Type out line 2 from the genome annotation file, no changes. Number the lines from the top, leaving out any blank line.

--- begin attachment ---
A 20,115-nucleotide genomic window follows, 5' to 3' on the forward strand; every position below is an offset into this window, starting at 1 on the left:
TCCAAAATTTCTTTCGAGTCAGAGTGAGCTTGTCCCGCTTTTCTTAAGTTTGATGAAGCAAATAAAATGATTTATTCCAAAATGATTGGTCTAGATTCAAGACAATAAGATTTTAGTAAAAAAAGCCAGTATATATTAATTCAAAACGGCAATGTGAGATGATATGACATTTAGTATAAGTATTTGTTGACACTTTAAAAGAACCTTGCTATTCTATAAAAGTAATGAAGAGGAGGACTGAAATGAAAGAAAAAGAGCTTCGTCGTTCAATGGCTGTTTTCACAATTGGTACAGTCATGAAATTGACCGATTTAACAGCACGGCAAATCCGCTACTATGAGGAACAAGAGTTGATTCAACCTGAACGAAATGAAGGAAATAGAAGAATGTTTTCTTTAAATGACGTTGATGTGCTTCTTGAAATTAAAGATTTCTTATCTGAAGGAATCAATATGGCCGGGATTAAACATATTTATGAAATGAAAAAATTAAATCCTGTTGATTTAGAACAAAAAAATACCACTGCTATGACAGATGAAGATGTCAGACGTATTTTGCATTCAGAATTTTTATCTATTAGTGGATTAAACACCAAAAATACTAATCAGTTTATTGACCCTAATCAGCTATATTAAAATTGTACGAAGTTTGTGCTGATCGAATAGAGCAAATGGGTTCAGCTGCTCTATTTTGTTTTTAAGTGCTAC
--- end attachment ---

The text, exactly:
TCCAAAATTTCTTTCGAGTCAGAGTGAGCTTGTCCCGCTTTTCTTAAGTTTGATGAAGCAAATAAAATGATTTATTCCAAAATGATTGGTCTAGATTCAAGACAATAAGATTTTAGTAAAAAAAGCCAGTATATATTAATTCAAAACGGCAATGTGAGATGATATGACATTTAGTATAAGTATTTGTTGACACTTTAAAAGAACCTTGCTATTCTATAAAAGTAATGAAGAGGAGGACTGAAATGAAAGAAAAAGAGCTTCGTCGTTCAATGGCTGTTTTCACAATTGGTACAGTCATGAAATTGACCGATTTAACAGCACGGCAAATCCGCTACTATGAGGAACAAGAGTTGATTCAACCTGAACGAAATGAAGGAAATAGAAGAATGTTTTCTTTAAATGACGTTGATGTGCTTCTTGAAATTAAAGATTTCTTATCTGAAGGAATCAATATGGCCGGGATTAAACATATTTATGAAATGAAAAAATTAAATCCTGTTGATTTAGAACAAAAAAATACCACTGCTATGACAGATGAAGATGTCAGACGTATTTTGCATTCAGAATTTTTATCTATTAGTGGATTAAACACCAAAAATACTAATCAGTTTATTGACCCTAATCAGCTATATTAAAATTGTACGAAGTTTGTGCTGATCGAATAGAGCAAATGGGTTCAGCTGCTCTATTTTGTTTTTAAGTGCTAC